Well hopefully he’ll have time to take care of that in the future but right now his focus is on this ski season. “We’re extremely proud of Saddleback. You know, when it was closed for 5 years, everyone had their iron in the fire of ‘Well you know I feel sorry for condo owners, I feel sorry for the businesses, I feel sorry for the employees, I feel sorry for the townspeople…’, but you know the whole time we were closed I felt sorry for the kids, the school kids. That was who I felt the worst about and with Saddleback opening, even under a pandemic, to see the kids come back up here. To see some kids that have grown. Five years since you had last saw them, and to be able to see the Rangeley school race team do as well as they had done. Yes, I’m ecstatic to be able to do this again. I’m really excited in what we’re doing. I know that we’ve bought into the town and trying to link ourselves closer to the town and be involved with the town, but I think that I’m most excited about being able to offer better jobs that have better benefits and better pay that we’ve been able to offer in the past. I’m really glad to be able to have this ski area here for our kids to grow up and be a part of as much as it was a joy for me to grow up here as a kid. And to work here, you know most of my adult life, I think I’ve spent about 2/3 of my adult life on Saddleback. I’m glad that local kids have the opportunity to work and be involved up here also. I think what I’m proudest of is to be able to have our kids and our community have the ability to part of Saddleback again. It really stung to see Rangeley school kids skiing in other ski areas and you know racing and they still supported Saddleback and they still you know “We are Saddleback!” and stuff like that and now they are Saddleback and they’re Rangeley Region School first and foremost, but this is their home mountain and that’s what we want.”




He was sure to express his heartfelt thanks for not only those who support Saddleback but all the organizations in this town that do so much for the sake of everyone. “The community of Rangeley and the Rangeley region made significant contributions to get Saddleback open again. There are still donors that make significant contributions to make sure that we can operate and especially in support of the town and the kids you know. You know, specifically a donor made a contribution so that the Rangeley school kids had severely reduced season passes and there’s contributions around helping the school kids with the Tuesday ski lessons and things of that nature and it kind of offsets our costs involved with that and so we’re very lucky to have a community of donors that helps us with the Rangeley Friends of the Arts and the Outdoor Sporting Heritage Museum and the Maine Forestry Museum and Rangeley Region Health & Wellness. We are extremely lucky to have this group of people, and this is the same group of people that are contributing to Saddleback in philanthropy. We are so lucky to have this group of people that help take care of us. We as a town would not be able to operate if it wasn’t for this generous group of people, and in the capacity that we are operating. We’re really lucky. I mean really lucky. If it wasn’t for the donors and the generosity of the business people of Rangeley and another group of people- you know the businesses really bought in and we’re really proud of that.”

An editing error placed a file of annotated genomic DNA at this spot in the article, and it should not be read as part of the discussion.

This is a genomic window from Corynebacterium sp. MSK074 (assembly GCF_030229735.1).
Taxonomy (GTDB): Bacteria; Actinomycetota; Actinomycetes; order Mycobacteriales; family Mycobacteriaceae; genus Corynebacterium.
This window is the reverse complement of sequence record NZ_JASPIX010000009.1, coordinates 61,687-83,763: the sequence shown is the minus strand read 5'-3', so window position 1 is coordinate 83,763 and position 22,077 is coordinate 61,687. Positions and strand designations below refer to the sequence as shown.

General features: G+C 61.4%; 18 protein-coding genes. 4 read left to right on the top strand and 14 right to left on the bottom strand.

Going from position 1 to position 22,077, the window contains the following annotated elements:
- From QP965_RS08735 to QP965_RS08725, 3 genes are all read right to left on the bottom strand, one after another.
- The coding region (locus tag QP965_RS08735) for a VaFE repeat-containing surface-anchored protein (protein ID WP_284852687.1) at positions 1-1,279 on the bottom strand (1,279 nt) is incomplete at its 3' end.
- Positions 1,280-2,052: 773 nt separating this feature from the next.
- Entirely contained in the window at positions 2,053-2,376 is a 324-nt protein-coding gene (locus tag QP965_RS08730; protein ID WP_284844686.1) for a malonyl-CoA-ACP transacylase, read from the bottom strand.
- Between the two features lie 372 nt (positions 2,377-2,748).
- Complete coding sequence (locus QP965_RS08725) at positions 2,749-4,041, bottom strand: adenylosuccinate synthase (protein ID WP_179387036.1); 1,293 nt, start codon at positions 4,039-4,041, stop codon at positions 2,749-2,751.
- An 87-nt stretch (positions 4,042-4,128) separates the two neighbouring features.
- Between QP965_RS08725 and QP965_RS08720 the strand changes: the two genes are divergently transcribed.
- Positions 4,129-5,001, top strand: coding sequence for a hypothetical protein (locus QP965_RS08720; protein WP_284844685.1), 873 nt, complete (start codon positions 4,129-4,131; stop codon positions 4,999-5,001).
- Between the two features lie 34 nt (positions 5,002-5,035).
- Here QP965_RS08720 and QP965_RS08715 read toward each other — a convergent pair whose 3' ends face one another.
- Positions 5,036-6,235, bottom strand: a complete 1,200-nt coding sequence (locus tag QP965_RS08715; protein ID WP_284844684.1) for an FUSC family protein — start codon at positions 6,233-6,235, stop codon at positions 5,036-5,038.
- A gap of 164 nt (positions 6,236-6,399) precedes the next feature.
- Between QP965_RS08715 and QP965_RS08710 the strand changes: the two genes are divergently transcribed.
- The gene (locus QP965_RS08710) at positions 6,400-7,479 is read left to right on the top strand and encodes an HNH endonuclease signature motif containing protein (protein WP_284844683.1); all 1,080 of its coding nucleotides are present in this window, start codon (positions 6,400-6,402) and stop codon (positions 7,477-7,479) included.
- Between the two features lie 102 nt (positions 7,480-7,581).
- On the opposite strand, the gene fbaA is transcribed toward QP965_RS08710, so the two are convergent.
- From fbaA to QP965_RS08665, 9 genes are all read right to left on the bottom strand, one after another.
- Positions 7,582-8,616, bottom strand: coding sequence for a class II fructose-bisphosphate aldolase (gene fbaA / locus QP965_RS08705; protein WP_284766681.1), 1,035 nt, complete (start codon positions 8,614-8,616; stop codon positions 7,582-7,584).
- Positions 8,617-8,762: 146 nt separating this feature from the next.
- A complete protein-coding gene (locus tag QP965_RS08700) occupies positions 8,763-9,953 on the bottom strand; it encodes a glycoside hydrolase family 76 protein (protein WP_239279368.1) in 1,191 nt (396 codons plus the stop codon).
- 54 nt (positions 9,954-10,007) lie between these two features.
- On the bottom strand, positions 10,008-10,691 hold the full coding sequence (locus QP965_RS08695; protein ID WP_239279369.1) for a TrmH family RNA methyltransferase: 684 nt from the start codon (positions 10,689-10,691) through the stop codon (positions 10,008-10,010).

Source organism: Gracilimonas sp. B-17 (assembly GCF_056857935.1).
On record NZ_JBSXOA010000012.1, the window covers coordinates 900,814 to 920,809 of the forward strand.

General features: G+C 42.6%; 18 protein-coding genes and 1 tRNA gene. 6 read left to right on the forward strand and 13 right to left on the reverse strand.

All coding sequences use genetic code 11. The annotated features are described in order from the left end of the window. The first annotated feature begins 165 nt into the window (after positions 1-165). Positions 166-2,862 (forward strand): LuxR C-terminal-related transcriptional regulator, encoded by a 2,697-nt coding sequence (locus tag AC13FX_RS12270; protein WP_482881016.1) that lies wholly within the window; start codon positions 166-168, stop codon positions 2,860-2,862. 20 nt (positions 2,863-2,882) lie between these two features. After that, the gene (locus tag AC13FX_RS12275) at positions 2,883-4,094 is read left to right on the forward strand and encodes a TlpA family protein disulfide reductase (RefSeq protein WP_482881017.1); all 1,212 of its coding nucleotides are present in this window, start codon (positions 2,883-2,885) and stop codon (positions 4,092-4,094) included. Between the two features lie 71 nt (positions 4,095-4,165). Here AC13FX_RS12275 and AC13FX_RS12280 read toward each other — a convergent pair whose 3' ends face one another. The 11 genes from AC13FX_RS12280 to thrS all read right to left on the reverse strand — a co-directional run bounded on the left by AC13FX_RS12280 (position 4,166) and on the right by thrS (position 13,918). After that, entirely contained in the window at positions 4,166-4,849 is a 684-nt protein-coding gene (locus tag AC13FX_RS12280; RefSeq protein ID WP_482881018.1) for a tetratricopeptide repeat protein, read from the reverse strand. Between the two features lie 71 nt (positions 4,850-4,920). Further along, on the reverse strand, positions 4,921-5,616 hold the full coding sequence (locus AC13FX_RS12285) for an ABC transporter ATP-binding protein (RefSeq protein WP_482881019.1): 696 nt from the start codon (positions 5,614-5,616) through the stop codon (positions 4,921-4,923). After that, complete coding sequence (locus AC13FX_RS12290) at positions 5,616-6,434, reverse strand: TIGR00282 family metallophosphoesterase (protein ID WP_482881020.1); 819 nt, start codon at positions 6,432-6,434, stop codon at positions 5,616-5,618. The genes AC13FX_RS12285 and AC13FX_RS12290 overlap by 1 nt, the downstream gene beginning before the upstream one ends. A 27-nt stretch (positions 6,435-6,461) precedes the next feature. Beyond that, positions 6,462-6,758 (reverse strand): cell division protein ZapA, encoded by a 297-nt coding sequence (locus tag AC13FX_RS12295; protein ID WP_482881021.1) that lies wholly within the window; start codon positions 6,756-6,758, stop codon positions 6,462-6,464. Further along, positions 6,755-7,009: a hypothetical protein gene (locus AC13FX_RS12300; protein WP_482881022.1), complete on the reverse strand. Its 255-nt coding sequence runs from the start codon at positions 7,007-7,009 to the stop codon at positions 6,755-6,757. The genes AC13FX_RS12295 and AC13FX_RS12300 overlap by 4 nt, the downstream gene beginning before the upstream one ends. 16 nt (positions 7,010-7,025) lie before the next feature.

There’s a lot to be said about Arctaris being an impact fund. We’re extremely lucky that an impact fund looked at us and looked into helping rebuild this ski area and invest in this ski area because we looked for five years and no one else would have done it at the capacity that they’ve done it and it’s not just that they’ve financed it but they’ve bought into the area and the Western Mountains of Maine and Franklin County and the Rangeley Region and we’re extremely lucky in that part of it too.”

We’re all lucky to have you up at the mountain too Jimmy!